If you need advice on how to survive a snowstorm on the contents of your cupboards, ask someone who lives in the Sierras — namely, the Eastern Sierra ski town of Mammoth Lakes, California. I know because I lived there for two El Nino winters which dropped record-breaking warm, wet storms on the West Coast. A ski town is at the mercy of Mother Nature. No snow, no tourists, no business. Luckily, Mammoth Mountain's geography ensures no shortage of precipitation. It was not uncommon for a foot to fall overnight. But there is such a thing as too much of a good thing. A serious weather system could drop four to five feet of snow in a day, ten feet in a weekend. Not even the most heavy-duty plows could clear the roads. Not to mention the ski lifts that were raised to their highest positions and still buried.
A major snowstorm could also shut down Highway 395, the only route in or out of the town — also the only route for the delivery trucks carrying food from a Southern California warehouse to the only grocery store in Mammoth. On the evening before a big storm, the supermarket shelves were bare. I don't mean "Oh no, they're out of canned pumpkin!" I mean looted — as if Thanksgiving, Christmas, the Rodney King riots and the apocalypse were all rolled into one.
Luckily, the scarcity of grocery stores was balanced by an overabundance of restaurants. I happened to wait tables at one of them, a new Italian eatery owned by a well-known jazz musician. But sometimes, a large crowd coincided with a large snowfall, stranding lots of (hungry) people and depleting the restaurant's cold storage.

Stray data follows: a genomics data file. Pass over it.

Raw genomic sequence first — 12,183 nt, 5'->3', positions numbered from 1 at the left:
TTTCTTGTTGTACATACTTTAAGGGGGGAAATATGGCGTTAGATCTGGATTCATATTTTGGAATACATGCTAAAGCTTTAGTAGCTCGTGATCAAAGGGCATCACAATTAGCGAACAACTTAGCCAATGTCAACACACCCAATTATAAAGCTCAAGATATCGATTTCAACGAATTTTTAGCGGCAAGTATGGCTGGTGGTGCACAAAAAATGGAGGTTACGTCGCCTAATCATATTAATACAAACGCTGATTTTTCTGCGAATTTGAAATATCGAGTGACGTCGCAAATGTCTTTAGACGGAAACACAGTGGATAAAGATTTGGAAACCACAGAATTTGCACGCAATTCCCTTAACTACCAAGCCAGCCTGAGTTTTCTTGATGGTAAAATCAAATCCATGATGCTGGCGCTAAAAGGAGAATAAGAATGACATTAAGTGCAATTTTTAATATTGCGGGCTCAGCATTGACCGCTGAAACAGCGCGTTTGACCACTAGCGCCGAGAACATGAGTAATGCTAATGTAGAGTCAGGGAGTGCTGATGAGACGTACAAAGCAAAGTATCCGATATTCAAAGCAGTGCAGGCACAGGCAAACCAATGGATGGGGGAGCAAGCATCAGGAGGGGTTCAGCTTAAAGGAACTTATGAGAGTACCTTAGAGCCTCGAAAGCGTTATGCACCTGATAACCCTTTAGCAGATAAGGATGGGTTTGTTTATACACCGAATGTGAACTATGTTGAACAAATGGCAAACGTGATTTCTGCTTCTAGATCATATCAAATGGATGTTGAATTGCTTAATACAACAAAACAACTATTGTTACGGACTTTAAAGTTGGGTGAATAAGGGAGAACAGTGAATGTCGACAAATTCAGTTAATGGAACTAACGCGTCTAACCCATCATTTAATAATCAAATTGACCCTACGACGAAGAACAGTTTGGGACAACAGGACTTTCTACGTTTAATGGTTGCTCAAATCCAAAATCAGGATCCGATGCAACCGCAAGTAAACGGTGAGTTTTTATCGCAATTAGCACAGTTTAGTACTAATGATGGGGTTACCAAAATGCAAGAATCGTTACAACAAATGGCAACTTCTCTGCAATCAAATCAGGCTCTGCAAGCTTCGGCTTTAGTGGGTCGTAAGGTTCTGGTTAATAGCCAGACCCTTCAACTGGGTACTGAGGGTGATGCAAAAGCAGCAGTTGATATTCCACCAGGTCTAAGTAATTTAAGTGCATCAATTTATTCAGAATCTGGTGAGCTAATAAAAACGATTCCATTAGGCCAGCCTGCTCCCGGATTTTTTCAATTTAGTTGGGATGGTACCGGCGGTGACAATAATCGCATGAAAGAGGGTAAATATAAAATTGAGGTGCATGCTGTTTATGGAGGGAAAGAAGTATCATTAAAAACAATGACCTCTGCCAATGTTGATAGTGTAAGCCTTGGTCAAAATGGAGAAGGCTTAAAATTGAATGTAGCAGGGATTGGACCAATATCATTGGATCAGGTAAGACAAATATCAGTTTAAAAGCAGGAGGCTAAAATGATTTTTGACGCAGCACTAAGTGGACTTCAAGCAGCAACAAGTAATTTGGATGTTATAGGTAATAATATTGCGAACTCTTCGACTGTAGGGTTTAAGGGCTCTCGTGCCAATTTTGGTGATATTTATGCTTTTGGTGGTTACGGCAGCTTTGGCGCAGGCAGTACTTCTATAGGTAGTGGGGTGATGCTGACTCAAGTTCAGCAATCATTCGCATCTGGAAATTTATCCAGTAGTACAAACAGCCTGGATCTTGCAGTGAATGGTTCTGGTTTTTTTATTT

"Carpaccio? Sorry we're out of that."
"Veal? We ran out of that, too."
On a particularly busy night, the manager sent someone to the aforementioned grocery store to buy supplies, only to come back with about half of what was needed. A customer asked me for Parmesan cheese, and when I went to retrieve it from the kitchen, a frazzled cook thrust a ramekin of mozzarella in my hands.
Shouting over the kitchen din, I clarified, "Parmesan cheese!" The cook just shrugged.
There was one dish the restaurant never ran out of: Pasta Puttanesca. With a sauce made from tomatoes, garlic, anchovies, capers, and olives, the recipe was rumored to have originated from Italian ladies of the night, who could prepare it easily from provisions in a typical cupboard.
Although the San Francisco Bay Area has not in recorded history been snowed under, I can still easily cook up a pot of Spaghetti Puttanesca from the items already in my cabinet.
1 can tomatoes
2 cloves garlic
4 fillets of anchovies (drained canned tuna can be substituted, but the sauce will take on a different character)
1 tsp. capers
1/4 c. sliced olives
1 lb. dry spaghetti
chopped fresh parsley, if available
- Mince garlic.
- Cut anchovies crosswise into about 1/2" pieces.
- Heat 2-3 Tbs. olive oil in a large skillet, add garlic. When garlic is golden and aromatic, add anchovies, then olives and capers.
- Add canned tomatoes, breaking up large pieces by squeezing them through your fingers, if necessary. Reduce heat to simmer.
- Meanwhile, boil spaghetti.
- Add cooked, drained spaghetti to the skillet and toss to coat. Garnish with parsley and serve.
- Be thankful that you have food to eat and a warm place to sleep.
Text and images © 2011 Grace Hwang Lynch